How do we define terrorism? Some remarks in the light of the Charlottesville attack

August 19, 2017

 

A driver purposely plows into a group of people with intention to kill in the name of ideology. Terrorism, right?   This type of event is becoming more common, reflecting a recent trend in global terrorism of extremists steering vehicles into innocent crowd. And this is what happened in Charlottesville. Yet, for some reason for many the immediate response was different. The recent horrible Charlottesville attack on counter protesters has been one of those moments when political leadership preferred to define the event as a murder instead of as terrorism. The Charlottesville attack is not unique. Another notable example is the Charleston church shooting where people debated if it was a terrorist attack or “plain” murder. Despite multiple mass shootings and other attacks across the US, only a handful are marked as terrorism. 


This brings to mind two questions: What is terrorism?, and Who decides what is terrorism and what is not?


Talking about terrorism occurs on two plains simultaneously: the legal and political. The legal is the one that needs to be proven in the court of law and draws of a broad jurisprudence on the topic. Though this may seem like a clean and simple process, in reality it suffers from much unclarity. First, on the international level, different legal systems across the globe do not share the same definitions for terrorism. For example, Russia does not designate Hamas or Hezbollah as terrorist organizations while most Western countries do. Given that terrorism has an international dimension, this gap makes it harder to collaborate in investigation or capture group members of known perpetrators. However, the unclarity does not end on international borders. State agencies often hold different definitions for what terrorism is. For example, in the US there is no a unified legal binding definition to terrorism that is agreed upon among all state agencies. At the moment, there are more than seven official different definitions


Often times this unclarity pushes the decision of calling out an act or a person as “terrorist” towards the political sphere. Obviously, once politics are involved, the waters become even muddier. And while politicians are the most notable of political actors, other actors take part in this political definition of terrorism. This means that it is contested in the public sphere among individuals, communities, religious organizations, interest groups, politicians, corporations, and many others. It means that we all play part in it in one way or another, though not all of us as influential as others. In this plain, the actors’ effect hinges on their ability to influence the decision makers directly and indirectly. For the most part, the political plain is conservative since its boundaries are the sum of our biases, stereotypes, stigmas, and fears. In cases of an attack against civilians those notions will guide the direction of legal interpretation. For example, how would we define mass shooting in a mall by an individual with a radical world view? Let’s assume it is a white college student. Now, let’s assume it is a Muslim college student. In contemporary American culture the white college student will be viewed as a disturbed individual while the Muslim as a terrorist, even if their motivations are identical. This bias converses with what society defines as a threat and not what is actually a threat. It is easier to find someone with the characteristics of the “out group” (Muslim) as a threat than someone from our “in-group” (white student).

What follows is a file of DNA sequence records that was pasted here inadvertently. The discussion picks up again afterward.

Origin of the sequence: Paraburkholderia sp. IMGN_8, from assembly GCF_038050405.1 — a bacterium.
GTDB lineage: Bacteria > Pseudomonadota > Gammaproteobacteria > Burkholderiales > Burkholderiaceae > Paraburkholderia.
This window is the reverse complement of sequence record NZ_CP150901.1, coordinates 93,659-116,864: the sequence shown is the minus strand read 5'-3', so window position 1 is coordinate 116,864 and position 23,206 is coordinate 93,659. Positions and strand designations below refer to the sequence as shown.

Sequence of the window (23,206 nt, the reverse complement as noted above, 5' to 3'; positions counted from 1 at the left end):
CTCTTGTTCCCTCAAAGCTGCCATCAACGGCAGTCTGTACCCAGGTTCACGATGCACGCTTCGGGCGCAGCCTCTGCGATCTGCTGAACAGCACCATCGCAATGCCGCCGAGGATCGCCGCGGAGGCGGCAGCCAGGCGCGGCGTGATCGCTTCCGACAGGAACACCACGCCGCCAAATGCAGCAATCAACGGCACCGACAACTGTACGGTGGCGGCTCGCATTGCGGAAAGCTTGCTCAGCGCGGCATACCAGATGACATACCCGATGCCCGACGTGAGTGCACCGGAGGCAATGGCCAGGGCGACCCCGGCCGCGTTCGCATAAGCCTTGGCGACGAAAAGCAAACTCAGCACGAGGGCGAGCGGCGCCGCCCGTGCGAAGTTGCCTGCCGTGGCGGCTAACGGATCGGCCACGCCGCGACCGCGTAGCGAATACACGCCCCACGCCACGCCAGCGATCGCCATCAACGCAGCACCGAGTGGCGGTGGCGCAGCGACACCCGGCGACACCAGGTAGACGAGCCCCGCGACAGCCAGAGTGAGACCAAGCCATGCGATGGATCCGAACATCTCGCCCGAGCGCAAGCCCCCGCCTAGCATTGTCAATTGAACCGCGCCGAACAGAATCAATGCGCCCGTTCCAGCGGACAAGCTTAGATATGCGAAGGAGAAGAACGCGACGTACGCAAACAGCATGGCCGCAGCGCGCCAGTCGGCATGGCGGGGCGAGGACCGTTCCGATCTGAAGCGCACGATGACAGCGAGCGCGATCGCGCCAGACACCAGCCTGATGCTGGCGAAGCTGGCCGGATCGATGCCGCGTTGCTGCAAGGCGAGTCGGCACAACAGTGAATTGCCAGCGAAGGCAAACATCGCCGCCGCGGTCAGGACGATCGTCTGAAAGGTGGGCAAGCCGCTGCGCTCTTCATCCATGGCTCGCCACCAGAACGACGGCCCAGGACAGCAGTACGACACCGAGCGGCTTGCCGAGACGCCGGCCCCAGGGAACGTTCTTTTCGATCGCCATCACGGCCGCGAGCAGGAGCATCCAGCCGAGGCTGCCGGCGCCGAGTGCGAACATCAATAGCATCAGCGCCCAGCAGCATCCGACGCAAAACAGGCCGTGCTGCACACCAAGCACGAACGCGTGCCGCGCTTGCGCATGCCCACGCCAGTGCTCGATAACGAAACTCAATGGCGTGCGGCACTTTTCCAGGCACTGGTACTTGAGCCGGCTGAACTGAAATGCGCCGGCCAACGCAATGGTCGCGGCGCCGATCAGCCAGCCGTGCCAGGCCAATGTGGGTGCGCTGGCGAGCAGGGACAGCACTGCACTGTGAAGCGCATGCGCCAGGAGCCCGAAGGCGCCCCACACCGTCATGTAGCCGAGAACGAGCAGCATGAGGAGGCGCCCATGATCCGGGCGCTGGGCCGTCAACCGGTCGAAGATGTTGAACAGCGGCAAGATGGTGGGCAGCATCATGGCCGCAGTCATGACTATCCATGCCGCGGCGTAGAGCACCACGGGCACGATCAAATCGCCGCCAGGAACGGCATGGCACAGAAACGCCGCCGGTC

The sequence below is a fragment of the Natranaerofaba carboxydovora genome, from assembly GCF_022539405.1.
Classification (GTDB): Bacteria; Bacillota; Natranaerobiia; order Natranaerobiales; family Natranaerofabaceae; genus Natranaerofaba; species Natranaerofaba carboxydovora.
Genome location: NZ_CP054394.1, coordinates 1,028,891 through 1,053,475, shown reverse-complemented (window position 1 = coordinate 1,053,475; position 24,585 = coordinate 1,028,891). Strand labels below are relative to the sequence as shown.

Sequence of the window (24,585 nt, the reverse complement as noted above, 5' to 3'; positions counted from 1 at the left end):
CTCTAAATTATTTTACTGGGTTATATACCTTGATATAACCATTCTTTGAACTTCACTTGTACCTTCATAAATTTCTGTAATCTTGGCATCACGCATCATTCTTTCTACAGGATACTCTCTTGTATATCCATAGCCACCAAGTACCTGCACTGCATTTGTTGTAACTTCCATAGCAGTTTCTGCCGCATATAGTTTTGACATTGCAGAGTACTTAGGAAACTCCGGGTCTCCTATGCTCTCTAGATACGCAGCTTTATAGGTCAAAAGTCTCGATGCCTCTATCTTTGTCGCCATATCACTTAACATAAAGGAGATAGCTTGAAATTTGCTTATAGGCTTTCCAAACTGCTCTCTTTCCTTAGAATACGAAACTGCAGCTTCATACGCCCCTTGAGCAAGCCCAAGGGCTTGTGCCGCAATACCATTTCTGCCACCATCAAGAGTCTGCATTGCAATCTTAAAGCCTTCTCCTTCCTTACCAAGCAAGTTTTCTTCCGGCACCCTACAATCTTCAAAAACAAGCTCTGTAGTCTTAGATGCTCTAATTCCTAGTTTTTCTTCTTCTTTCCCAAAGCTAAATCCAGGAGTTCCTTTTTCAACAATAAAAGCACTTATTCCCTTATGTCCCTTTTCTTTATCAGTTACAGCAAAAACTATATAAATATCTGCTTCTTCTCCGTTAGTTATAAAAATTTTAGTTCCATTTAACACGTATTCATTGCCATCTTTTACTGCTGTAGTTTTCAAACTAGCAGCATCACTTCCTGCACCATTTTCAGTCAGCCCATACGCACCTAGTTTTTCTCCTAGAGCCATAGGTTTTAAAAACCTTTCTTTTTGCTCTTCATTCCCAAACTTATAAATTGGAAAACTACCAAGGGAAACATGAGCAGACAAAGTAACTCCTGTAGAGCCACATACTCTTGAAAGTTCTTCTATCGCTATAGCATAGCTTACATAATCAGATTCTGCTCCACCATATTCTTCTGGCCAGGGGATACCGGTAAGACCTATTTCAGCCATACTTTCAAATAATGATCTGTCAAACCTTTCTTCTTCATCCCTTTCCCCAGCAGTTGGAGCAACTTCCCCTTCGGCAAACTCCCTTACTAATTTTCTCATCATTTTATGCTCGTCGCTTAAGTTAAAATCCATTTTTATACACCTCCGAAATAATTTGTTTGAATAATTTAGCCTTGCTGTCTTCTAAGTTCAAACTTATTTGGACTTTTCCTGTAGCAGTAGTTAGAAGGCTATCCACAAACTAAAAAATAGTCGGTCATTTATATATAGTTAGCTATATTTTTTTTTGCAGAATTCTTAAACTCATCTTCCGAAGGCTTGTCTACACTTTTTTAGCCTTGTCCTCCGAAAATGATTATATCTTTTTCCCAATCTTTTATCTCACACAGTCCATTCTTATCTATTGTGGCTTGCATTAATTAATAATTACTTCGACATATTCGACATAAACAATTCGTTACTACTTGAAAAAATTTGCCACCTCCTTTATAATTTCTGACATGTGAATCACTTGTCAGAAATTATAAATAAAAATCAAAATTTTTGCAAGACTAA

This bias is universal. Depending on the culture, some people are defined as threat, while others are not. In Sri Lanka Tamils are the threat, in Israel it is the Palestinians, in Turkey the Kurds and the list go on. When the details of the case do not fit neatly into our stereotypes, the political voices step in, each pulling in a direction that fits their pre-conceived agenda. When these voices step in, there are two things we should all do. First, we should act as critical consumers of information and not let political actors dictate their interpretation for the event to us. Second, be political, step out of your comfort zone and participate in the political discourse, making sure that your voice will be heard.
 

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Department of Sociology, Anthropology, and Social Work

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